House Appropriations Committee Prioritizes Medical Research with Significant Increase for NIH in FY 2023 Budget

June 30, 2022

The House Appropriations Committee will vote today to approve its FY 2023 spending bill including a $2.5 billion funding increase for the National Institutes of Health (NIH), a $466 million funding boost for the National Cancer Institute (NCI) and $2.75 billion for the Advanced Research Projects Agency on Health (ARPA-H). The bill increases current funding levels for the Centers for Disease Control and Prevention (CDC) cancer screening and early detection programs and for the CDC’s Office on Smoking and Health, which provides funding for programs that help prevent youth from starting to use tobacco and helps adult tobacco users to quit.

A statement from Lisa Lacasse, president of the American Cancer Society Cancer Action Network (ACS CAN) follows:


“The House-proposed funding increase for NIH and NCI is precisely the kind of significant year-over-year funding increase necessary to maintain momentum toward new and improved means of preventing, detecting, and treating cancer. It is clear that cancer research does indeed save lives and the scientific community has shown that investment in cancer research is poised to make even more progress, but that work requires resources. We commend the committee for recognizing the importance of this sustained investment, including the ongoing commitment to the creation of ARPA-H. ARPA-H could quickly bridge the gap between the lab and the patient with targeted innovative therapies while simultaneously benefiting from the critical research being done at NIH and the National Cancer Institute (NCI).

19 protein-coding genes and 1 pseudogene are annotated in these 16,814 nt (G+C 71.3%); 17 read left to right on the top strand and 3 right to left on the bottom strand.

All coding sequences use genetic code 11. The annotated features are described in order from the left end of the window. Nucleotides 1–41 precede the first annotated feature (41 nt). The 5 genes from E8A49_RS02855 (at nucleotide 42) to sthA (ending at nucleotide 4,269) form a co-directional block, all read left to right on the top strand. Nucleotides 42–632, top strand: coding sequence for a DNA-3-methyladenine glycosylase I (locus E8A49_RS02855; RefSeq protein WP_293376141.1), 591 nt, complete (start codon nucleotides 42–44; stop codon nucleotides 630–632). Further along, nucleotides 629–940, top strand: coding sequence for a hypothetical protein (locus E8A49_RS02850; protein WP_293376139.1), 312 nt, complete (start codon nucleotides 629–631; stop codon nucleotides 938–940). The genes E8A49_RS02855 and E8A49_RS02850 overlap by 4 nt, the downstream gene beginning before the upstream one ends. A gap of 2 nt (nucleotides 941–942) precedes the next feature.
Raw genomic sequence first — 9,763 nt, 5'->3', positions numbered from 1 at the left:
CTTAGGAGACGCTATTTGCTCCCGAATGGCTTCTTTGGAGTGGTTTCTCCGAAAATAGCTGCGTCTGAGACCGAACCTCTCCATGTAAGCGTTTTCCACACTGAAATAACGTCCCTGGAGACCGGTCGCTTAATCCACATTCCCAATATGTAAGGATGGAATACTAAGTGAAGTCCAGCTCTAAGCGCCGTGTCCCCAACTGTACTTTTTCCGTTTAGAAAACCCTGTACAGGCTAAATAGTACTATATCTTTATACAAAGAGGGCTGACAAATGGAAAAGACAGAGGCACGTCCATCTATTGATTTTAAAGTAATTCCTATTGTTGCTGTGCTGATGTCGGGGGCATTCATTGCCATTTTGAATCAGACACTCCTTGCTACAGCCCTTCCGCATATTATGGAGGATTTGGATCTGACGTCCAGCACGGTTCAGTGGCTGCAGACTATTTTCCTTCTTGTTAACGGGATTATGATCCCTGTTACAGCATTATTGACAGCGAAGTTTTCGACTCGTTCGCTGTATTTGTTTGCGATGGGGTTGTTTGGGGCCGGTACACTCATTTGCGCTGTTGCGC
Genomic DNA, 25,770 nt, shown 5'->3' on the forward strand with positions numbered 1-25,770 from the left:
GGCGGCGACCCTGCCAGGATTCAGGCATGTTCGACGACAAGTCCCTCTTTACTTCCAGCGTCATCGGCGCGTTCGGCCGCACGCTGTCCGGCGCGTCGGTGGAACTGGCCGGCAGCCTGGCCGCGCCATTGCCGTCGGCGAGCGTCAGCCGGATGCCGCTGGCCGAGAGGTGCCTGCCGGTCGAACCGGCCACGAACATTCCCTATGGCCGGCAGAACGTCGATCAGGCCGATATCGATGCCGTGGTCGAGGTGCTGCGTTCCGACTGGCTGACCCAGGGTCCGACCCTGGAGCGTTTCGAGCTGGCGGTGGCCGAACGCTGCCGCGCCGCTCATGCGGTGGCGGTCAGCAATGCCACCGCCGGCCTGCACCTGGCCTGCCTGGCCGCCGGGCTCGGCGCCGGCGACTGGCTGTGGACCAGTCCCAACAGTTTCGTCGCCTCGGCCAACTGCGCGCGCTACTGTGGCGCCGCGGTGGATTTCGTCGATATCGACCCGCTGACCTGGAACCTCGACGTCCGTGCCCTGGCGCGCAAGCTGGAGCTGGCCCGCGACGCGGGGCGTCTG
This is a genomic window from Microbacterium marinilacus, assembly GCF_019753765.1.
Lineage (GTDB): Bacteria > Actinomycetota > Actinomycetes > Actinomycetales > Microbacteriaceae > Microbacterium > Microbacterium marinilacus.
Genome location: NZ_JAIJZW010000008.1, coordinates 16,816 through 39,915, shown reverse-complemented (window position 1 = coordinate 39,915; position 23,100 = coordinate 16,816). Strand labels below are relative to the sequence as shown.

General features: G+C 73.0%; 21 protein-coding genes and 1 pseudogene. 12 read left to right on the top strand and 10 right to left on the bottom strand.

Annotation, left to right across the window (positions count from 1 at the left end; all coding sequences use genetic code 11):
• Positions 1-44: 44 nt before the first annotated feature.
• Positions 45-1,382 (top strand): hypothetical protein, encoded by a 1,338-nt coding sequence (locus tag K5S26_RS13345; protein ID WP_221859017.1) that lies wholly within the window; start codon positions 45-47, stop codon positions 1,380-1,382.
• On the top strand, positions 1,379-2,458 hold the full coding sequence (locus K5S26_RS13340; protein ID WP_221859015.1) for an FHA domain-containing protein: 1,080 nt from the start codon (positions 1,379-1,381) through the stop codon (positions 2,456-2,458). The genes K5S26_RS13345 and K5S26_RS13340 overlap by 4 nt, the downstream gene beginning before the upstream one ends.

“Prevention is essential to reducing suffering and death from cancer and we are pleased to see the Committee recognize the importance of the Centers for Disease Control and Prevention (CDC) cancer prevention and control programs with an almost $40 million increase in funding. This includes an increase in every line item, including a $10 million increase for cancer screening and diagnostic services under the National Breast and Cervical Cancer Early Detection Program, which provides access to lifesaving screenings for individuals who are uninsured and underinsured. Additionally, the CDC’s Office on Smoking and Health is funded at $251 million, a $10 million increase over fiscal year 2022 levels.

“On behalf of the more than 1.8 million Americans who will be diagnosed with cancer this year, we thank House Labor-HHS Subcommittee Chair Rosa DeLauro (D-Conn.) and Ranking Member Tom Cole (R-Okla.) for their steadfast commitment to funding cancer research and prevention, and look forward to working with lawmakers as they move to pass a final appropriations bill that reflects the critical need for medical research and disease prevention across a broad range of priorities, including cancer.”

Media Contacts

Allison Miller
Director, Media Advocacy
Washington, D.C.